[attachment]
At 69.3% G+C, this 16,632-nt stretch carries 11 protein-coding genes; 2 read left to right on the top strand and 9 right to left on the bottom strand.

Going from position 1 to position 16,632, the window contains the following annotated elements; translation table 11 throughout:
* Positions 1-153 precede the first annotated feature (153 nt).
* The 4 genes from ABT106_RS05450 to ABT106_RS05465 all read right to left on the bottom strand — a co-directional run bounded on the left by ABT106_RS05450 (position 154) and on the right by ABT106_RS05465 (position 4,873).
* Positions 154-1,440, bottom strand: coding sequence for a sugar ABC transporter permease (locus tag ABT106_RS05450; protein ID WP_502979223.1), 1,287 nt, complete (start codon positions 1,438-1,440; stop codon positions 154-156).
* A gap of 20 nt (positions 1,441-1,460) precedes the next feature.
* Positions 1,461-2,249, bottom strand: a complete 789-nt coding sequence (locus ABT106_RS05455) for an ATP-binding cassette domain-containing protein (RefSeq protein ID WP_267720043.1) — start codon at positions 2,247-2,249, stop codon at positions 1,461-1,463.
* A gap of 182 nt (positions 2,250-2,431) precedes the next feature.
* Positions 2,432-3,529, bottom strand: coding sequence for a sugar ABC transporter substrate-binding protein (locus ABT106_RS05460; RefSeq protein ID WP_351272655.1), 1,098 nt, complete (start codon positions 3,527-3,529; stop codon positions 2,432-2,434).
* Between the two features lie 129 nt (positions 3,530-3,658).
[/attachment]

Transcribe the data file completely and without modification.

At 69.3% G+C, this 16,632-nt stretch carries 11 protein-coding genes; 2 read left to right on the top strand and 9 right to left on the bottom strand.

Going from position 1 to position 16,632, the window contains the following annotated elements; translation table 11 throughout:
* Positions 1-153 precede the first annotated feature (153 nt).
* The 4 genes from ABT106_RS05450 to ABT106_RS05465 all read right to left on the bottom strand — a co-directional run bounded on the left by ABT106_RS05450 (position 154) and on the right by ABT106_RS05465 (position 4,873).
* Positions 154-1,440, bottom strand: coding sequence for a sugar ABC transporter permease (locus tag ABT106_RS05450; protein ID WP_502979223.1), 1,287 nt, complete (start codon positions 1,438-1,440; stop codon positions 154-156).
* A gap of 20 nt (positions 1,441-1,460) precedes the next feature.
* Positions 1,461-2,249, bottom strand: a complete 789-nt coding sequence (locus ABT106_RS05455) for an ATP-binding cassette domain-containing protein (RefSeq protein ID WP_267720043.1) — start codon at positions 2,247-2,249, stop codon at positions 1,461-1,463.
* A gap of 182 nt (positions 2,250-2,431) precedes the next feature.
* Positions 2,432-3,529, bottom strand: coding sequence for a sugar ABC transporter substrate-binding protein (locus ABT106_RS05460; RefSeq protein ID WP_351272655.1), 1,098 nt, complete (start codon positions 3,527-3,529; stop codon positions 2,432-2,434).
* Between the two features lie 129 nt (positions 3,530-3,658).